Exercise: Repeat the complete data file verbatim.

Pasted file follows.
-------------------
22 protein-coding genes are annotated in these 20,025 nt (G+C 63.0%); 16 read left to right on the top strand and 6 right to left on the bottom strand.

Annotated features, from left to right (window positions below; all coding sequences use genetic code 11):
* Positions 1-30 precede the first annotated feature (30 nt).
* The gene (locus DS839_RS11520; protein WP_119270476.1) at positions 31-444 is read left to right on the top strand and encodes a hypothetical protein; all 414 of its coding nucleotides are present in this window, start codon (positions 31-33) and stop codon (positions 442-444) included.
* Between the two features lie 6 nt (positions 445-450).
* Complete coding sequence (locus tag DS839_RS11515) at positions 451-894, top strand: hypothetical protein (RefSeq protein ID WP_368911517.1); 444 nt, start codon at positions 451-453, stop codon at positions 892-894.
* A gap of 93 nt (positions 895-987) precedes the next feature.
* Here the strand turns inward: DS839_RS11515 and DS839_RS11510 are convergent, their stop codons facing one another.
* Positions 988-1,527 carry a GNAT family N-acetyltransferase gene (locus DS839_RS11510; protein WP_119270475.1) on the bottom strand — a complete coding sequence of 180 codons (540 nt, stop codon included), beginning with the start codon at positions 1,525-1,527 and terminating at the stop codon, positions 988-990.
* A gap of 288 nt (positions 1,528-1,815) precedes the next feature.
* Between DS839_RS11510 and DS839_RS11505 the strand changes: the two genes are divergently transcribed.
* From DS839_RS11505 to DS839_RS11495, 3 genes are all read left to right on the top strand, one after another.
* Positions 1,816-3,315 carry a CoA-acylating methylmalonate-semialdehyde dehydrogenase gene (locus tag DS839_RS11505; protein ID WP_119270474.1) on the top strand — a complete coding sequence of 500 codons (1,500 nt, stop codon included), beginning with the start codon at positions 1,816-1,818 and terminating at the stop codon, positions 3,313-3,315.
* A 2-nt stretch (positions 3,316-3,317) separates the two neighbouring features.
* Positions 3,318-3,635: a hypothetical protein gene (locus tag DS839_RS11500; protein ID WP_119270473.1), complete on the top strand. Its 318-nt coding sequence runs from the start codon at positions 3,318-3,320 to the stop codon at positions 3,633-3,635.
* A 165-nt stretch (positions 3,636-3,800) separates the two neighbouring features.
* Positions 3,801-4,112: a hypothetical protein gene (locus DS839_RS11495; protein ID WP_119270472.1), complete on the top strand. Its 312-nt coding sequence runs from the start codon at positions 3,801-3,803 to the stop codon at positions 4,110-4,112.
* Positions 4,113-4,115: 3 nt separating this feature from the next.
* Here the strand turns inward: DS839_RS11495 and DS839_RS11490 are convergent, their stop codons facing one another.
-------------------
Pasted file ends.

22 protein-coding genes are annotated in these 20,025 nt (G+C 63.0%); 16 read left to right on the top strand and 6 right to left on the bottom strand.

Annotated features, from left to right (window positions below; all coding sequences use genetic code 11):
* Positions 1-30 precede the first annotated feature (30 nt).
* The gene (locus DS839_RS11520; protein WP_119270476.1) at positions 31-444 is read left to right on the top strand and encodes a hypothetical protein; all 414 of its coding nucleotides are present in this window, start codon (positions 31-33) and stop codon (positions 442-444) included.
* Between the two features lie 6 nt (positions 445-450).
* Complete coding sequence (locus tag DS839_RS11515) at positions 451-894, top strand: hypothetical protein (RefSeq protein ID WP_368911517.1); 444 nt, start codon at positions 451-453, stop codon at positions 892-894.
* A gap of 93 nt (positions 895-987) precedes the next feature.
* Here the strand turns inward: DS839_RS11515 and DS839_RS11510 are convergent, their stop codons facing one another.
* Positions 988-1,527 carry a GNAT family N-acetyltransferase gene (locus DS839_RS11510; protein WP_119270475.1) on the bottom strand — a complete coding sequence of 180 codons (540 nt, stop codon included), beginning with the start codon at positions 1,525-1,527 and terminating at the stop codon, positions 988-990.
* A gap of 288 nt (positions 1,528-1,815) precedes the next feature.
* Between DS839_RS11510 and DS839_RS11505 the strand changes: the two genes are divergently transcribed.
* From DS839_RS11505 to DS839_RS11495, 3 genes are all read left to right on the top strand, one after another.
* Positions 1,816-3,315 carry a CoA-acylating methylmalonate-semialdehyde dehydrogenase gene (locus tag DS839_RS11505; protein ID WP_119270474.1) on the top strand — a complete coding sequence of 500 codons (1,500 nt, stop codon included), beginning with the start codon at positions 1,816-1,818 and terminating at the stop codon, positions 3,313-3,315.
* A 2-nt stretch (positions 3,316-3,317) separates the two neighbouring features.
* Positions 3,318-3,635: a hypothetical protein gene (locus tag DS839_RS11500; protein ID WP_119270473.1), complete on the top strand. Its 318-nt coding sequence runs from the start codon at positions 3,318-3,320 to the stop codon at positions 3,633-3,635.
* A 165-nt stretch (positions 3,636-3,800) separates the two neighbouring features.
* Positions 3,801-4,112: a hypothetical protein gene (locus DS839_RS11495; protein ID WP_119270472.1), complete on the top strand. Its 312-nt coding sequence runs from the start codon at positions 3,801-3,803 to the stop codon at positions 4,110-4,112.
* Positions 4,113-4,115: 3 nt separating this feature from the next.
* Here the strand turns inward: DS839_RS11495 and DS839_RS11490 are convergent, their stop codons facing one another.